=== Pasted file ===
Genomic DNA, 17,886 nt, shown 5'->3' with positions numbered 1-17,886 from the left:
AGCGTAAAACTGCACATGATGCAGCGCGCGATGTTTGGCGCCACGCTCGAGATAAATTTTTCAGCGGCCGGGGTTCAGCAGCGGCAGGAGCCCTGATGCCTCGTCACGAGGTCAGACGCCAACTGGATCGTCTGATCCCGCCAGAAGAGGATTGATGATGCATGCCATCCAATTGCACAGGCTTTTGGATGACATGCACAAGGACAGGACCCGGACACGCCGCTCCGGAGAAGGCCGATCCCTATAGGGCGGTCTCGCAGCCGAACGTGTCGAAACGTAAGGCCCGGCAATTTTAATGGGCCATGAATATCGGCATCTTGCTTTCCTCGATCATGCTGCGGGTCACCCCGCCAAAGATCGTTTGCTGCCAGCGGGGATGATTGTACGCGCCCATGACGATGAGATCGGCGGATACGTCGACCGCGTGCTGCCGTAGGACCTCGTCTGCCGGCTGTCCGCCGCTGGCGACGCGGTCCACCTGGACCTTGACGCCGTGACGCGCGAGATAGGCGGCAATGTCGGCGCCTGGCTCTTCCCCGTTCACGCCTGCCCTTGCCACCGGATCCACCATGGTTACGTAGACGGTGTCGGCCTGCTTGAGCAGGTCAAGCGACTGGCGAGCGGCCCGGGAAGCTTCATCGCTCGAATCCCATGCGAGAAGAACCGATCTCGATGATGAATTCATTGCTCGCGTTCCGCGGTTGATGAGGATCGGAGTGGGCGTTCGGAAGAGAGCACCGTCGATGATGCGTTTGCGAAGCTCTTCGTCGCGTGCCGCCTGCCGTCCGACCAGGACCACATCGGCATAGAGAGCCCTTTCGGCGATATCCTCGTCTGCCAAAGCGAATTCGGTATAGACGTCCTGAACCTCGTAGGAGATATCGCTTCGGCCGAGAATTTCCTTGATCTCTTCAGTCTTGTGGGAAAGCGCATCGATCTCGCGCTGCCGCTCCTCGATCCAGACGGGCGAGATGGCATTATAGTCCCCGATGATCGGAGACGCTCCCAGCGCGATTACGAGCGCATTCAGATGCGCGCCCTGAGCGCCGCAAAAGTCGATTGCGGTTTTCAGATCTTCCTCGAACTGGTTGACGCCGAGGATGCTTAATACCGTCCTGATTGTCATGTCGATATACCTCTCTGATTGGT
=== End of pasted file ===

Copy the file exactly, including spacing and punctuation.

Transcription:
Genomic DNA, 17,886 nt, shown 5'->3' with positions numbered 1-17,886 from the left:
AGCGTAAAACTGCACATGATGCAGCGCGCGATGTTTGGCGCCACGCTCGAGATAAATTTTTCAGCGGCCGGGGTTCAGCAGCGGCAGGAGCCCTGATGCCTCGTCACGAGGTCAGACGCCAACTGGATCGTCTGATCCCGCCAGAAGAGGATTGATGATGCATGCCATCCAATTGCACAGGCTTTTGGATGACATGCACAAGGACAGGACCCGGACACGCCGCTCCGGAGAAGGCCGATCCCTATAGGGCGGTCTCGCAGCCGAACGTGTCGAAACGTAAGGCCCGGCAATTTTAATGGGCCATGAATATCGGCATCTTGCTTTCCTCGATCATGCTGCGGGTCACCCCGCCAAAGATCGTTTGCTGCCAGCGGGGATGATTGTACGCGCCCATGACGATGAGATCGGCGGATACGTCGACCGCGTGCTGCCGTAGGACCTCGTCTGCCGGCTGTCCGCCGCTGGCGACGCGGTCCACCTGGACCTTGACGCCGTGACGCGCGAGATAGGCGGCAATGTCGGCGCCTGGCTCTTCCCCGTTCACGCCTGCCCTTGCCACCGGATCCACCATGGTTACGTAGACGGTGTCGGCCTGCTTGAGCAGGTCAAGCGACTGGCGAGCGGCCCGGGAAGCTTCATCGCTCGAATCCCATGCGAGAAGAACCGATCTCGATGATGAATTCATTGCTCGCGTTCCGCGGTTGATGAGGATCGGAGTGGGCGTTCGGAAGAGAGCACCGTCGATGATGCGTTTGCGAAGCTCTTCGTCGCGTGCCGCCTGCCGTCCGACCAGGACCACATCGGCATAGAGAGCCCTTTCGGCGATATCCTCGTCTGCCAAAGCGAATTCGGTATAGACGTCCTGAACCTCGTAGGAGATATCGCTTCGGCCGAGAATTTCCTTGATCTCTTCAGTCTTGTGGGAAAGCGCATCGATCTCGCGCTGCCGCTCCTCGATCCAGACGGGCGAGATGGCATTATAGTCCCCGATGATCGGAGACGCTCCCAGCGCGATTACGAGCGCATTCAGATGCGCGCCCTGAGCGCCGCAAAAGTCGATTGCGGTTTTCAGATCTTCCTCGAACTGGTTGACGCCGAGGATGCTTAATACCGTCCTGATTGTCATGTCGATATACCTCTCTGATTGGT